Making inroads to a place where time stands still

Updated: 2012-11-28 10:35

By Hu Yongqi and Li Yingqing (China Daily)

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Making inroads to a place where time stands still

A boy and his dog in Pukawang village, Gongshan county.

'Awkward workers'

In Maku village, the men traditionally used crossbows to shoot animals, such as the flying squirrels that glide between the trees, but recently the locals have become less reliant on local wildlife for food.

Retired soldier, Mu Jiansheng, raises Derung cattle, famous for their high nutritional value. The animals are left alone in the wild for most of the year, except winter, with a few cakes of salt provided once a month. The township currently has 692 wild cattle, with each animal worth 8,000 to 10,000 yuan. Lacking funds to buy calves, Ma intends to raise his own cattle.

A lack of knowledge about crop planting and cultivation techniques meant that the Derung people don't eat vegetables during the winter. Li Fazheng, manager of Xingda Food Co in Gongshan, spotted a gap in the market and erected 18 greenhouses in Kongdang village, the site of the township government, and plans to teach the locals how to grow and care for crops.

However, most of the 16 locals Li Fazheng employed were, in his words, "awkward workers". He complained that they killed the seedlings by watering the leaves instead of the roots and when they painted a wall, they used their hands instead of brushes, ending up "covered in paint, like lacquer men".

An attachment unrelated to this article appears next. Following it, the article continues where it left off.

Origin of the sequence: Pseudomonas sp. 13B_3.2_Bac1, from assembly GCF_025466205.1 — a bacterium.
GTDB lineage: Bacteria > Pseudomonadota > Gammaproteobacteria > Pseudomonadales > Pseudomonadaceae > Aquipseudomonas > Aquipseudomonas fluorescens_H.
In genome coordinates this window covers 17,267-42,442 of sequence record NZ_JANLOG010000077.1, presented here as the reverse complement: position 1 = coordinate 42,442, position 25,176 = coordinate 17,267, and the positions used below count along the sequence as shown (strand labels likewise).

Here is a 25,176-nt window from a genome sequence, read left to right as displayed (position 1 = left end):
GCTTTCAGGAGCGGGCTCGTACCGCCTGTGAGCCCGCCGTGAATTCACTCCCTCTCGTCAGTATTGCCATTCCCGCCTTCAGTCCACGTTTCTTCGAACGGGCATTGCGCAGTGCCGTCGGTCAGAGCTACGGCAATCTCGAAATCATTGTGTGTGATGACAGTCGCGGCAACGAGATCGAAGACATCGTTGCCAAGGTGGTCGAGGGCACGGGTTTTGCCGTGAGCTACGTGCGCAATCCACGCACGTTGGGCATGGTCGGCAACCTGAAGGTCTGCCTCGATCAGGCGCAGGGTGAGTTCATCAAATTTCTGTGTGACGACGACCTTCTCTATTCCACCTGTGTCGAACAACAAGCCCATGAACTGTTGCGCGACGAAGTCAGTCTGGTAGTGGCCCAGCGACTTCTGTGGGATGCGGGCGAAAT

"Dulong River needs more help from the government," said researcher Li Heng. "A better level of education would help the people expand their horizons."

An increasing number of young people are receiving some education, even though they have to traverse the mountains to attend the middle school in the county seat. Education has been a mixed blessing, though. The glimpses of the outside world have resulted in a number of younger villagers refusing to return home, according Li Yuhua, 24.

When Zhao Liming, a professor of Chinese at Tsinghua University in Beijing, wanted to conduct research into the famous facial tattoos in 2008, she hired Chen Yonghua, the village head of Xiongdang, as her guide.

Chen's younger brother graduated from a college in Kunming, but had not been seen in the village for two years. His absence weighed heavily on his mother, who questioned visitors and asked if they had seen her son.

Zhao promised to help. She uploaded a video of Chen's mother on the Internet and the missing son was located and reunited with his family less than a month afterward.

"As the local economy expands, the Derung are caught between tradition and modernity. It will take a long time for them to adapt to modern production methods and a non-traditional lifestyle," said Li Heng.

Contact the reporters at and

Guo Anfei and Xie Yong contributed to this story.

Making inroads to a place where time stands still


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